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Dec 08 2008

Priorities, Neuroses, And Sex: The Best Non-Monogamy Advice I Ever Got, Part 2: The Blowfish Blog

I have a new piece up on the Blowfish Blog. It’s a follow-up to last week’s piece about non-monogamy… which created far more of a kerfuffle than I’d expected.

Three peopleFor those of you just tuning in: Last week, I advised couples who are considering non-monogamy but have fears or concerns about it to look carefully at what — exactly — those fears and concerns are, and then tailor their non-monogamy agreements to address those fears and concerns. Somewhat to my surprise, a number of people objected to this advice, arguing that (a) it treats the outside participants as less special and valuable, with fewer rights and less autonomy; and (b) it wouldn’t work — in my proposal, the basic fears never get addressed and dealt with, and thus never go away.

In this week’s piece, I answer these arguments. (I know — very uncharacteristic of me.) It’s titled Priorities, Neuroses, And Sex: The Best Non-Monogamy Advice I Ever Got, Part 2, and here’s the teasers:

Let’s first take the argument that this model treats the secondary partner as less special.

Yes. That may be true.

So?

That came out a little more hard-assed than I meant. Let me clarify.

and:

Let’s take the argument that setting up your non-monogamy agreements so your anxieties don’t get triggered means your anxieties will never get addressed, and will never go away.

My response:

Yes. That may be true.

So?

That’s a little more flippant than I really meant. So let me give yet another example from my life to make myself clear.

To find out more about this philosophy of non-monogamy — and why I still think it’s valid despite the objections that were raised — read the rest of the piece. Enjoy!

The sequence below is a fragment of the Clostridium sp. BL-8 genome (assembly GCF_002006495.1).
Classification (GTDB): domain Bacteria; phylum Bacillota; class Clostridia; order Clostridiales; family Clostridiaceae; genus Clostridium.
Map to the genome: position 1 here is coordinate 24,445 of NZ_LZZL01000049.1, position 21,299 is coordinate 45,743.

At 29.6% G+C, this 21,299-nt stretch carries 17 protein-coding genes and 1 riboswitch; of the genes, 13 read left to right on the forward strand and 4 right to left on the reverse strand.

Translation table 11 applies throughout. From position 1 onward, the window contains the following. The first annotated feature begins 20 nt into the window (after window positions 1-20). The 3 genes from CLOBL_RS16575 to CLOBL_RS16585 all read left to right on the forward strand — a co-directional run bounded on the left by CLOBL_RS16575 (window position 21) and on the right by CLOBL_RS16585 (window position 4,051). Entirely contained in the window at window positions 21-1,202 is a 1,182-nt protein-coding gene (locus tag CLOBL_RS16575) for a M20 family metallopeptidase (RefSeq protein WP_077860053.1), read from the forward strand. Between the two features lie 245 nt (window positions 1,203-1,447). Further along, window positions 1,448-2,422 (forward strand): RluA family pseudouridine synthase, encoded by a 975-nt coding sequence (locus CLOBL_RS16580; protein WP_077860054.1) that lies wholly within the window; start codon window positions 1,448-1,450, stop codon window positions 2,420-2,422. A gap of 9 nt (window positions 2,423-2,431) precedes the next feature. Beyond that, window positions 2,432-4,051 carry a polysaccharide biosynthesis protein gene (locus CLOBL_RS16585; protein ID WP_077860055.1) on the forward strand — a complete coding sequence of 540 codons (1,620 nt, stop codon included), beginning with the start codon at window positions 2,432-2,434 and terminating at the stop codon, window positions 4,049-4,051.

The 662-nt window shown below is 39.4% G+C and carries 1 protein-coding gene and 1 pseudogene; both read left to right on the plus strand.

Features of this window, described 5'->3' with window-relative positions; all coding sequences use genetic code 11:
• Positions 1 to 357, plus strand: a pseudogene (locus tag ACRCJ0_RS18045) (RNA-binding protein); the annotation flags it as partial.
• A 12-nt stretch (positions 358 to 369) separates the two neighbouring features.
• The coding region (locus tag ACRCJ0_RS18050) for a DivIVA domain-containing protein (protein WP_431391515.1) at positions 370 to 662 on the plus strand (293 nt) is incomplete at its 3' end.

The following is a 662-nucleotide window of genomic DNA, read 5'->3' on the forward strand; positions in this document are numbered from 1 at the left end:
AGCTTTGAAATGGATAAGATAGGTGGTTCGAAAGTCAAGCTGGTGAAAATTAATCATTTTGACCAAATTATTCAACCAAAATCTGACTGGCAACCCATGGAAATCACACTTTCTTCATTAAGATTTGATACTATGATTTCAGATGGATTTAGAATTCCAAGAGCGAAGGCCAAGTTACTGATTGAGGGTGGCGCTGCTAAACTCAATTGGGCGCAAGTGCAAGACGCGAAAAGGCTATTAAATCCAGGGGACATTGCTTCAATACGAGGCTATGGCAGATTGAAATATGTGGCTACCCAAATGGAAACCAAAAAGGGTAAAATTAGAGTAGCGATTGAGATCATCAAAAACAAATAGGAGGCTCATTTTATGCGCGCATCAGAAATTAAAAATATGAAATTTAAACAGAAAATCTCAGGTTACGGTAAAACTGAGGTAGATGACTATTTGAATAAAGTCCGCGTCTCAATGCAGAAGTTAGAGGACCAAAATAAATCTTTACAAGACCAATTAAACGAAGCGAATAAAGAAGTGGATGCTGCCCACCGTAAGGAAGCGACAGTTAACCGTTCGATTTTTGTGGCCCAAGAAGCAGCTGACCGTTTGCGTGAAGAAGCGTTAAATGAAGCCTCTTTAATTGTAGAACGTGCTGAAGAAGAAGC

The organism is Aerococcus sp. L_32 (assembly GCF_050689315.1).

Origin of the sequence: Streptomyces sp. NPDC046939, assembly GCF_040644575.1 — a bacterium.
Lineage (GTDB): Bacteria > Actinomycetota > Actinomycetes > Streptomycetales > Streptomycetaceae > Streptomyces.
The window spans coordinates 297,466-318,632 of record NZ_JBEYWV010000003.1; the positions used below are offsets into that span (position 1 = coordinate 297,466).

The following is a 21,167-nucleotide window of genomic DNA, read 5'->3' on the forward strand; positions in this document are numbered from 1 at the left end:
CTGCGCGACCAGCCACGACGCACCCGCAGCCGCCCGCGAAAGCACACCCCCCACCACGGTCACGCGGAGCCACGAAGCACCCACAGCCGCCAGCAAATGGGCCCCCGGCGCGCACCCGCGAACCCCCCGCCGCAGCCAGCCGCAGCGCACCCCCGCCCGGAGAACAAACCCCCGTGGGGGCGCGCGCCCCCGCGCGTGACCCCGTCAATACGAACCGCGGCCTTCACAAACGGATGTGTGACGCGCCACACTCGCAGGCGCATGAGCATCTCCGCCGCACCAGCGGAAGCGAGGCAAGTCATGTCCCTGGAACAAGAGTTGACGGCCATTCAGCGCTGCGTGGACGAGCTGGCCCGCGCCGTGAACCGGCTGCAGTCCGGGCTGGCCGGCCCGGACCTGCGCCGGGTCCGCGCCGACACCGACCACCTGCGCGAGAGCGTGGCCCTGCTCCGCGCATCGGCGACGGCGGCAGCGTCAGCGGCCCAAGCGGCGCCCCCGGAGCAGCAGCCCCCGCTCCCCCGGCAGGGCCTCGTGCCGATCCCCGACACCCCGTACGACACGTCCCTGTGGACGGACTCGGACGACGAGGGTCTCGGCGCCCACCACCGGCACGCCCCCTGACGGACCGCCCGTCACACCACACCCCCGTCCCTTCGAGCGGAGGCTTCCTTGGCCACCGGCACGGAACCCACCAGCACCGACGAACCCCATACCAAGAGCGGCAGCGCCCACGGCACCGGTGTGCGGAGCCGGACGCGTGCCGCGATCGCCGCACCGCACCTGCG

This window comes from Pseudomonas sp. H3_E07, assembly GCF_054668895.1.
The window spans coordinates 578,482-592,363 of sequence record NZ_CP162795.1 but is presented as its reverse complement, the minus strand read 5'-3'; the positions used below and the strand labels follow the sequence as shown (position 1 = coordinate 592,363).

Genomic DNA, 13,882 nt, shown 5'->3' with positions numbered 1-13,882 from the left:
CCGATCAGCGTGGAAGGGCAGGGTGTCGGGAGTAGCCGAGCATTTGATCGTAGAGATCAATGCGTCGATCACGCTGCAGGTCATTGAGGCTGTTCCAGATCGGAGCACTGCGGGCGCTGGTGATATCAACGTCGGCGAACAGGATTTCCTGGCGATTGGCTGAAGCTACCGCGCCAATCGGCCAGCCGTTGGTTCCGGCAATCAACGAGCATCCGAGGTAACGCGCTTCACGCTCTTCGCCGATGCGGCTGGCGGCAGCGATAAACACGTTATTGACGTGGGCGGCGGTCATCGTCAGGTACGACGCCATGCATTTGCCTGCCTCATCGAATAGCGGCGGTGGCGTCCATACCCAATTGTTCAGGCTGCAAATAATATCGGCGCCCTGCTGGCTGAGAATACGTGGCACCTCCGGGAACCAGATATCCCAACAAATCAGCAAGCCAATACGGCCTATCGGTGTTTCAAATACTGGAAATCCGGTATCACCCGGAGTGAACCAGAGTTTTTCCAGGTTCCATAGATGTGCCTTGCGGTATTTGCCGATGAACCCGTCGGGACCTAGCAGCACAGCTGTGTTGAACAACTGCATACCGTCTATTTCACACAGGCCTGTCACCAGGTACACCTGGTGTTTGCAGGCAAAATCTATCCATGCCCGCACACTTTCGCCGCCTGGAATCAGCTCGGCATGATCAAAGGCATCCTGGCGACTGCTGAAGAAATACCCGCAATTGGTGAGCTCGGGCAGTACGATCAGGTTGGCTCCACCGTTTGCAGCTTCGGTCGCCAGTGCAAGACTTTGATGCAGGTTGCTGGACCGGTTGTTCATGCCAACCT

2 comments

  1. 1
    nina hartley

    Great stuff, as always! I have little to add besides this regarding the quote:
    “the argument that setting up your non-monogamy agreements so your anxieties don’t get triggered means your anxieties will never get addressed, and will never go away.”
    I’ve found that that’s not quite true. By setting up the agreements so that triggers aren’t pulled, trust is built between primary partners. “H/she is listening to me and I feel safer. I have space to take a closer look at my triggers/issues to see how I can resolve/decrease some of them.”
    Over time, triggers can be, and have been, reduced significantly or even eliminated, with a little showing of respect and patience by the primary partner. In time, the person with the triggers may come to see that his/her underlying issues had very little to do with sex per se and more to do with issues of trust, boundary setting, communication and belonging, etc. and can move past them.

  2. 2
    womanfrmutopia

    Oh no, I’ve been refering to myself as a fundamentalist athiest! I must have spread that one. sorry. What I should say is “I dont know and neither do you so STFU?” One other thing, I am not too perturbed by group prayer and find it a great time to make faces at people whilst they commune with their lord. Also, I live deep in the heart o texas…therefore I treat preachers and the police in the same way. (smile, nod, stay out of the way)*bats eyes vacantly*

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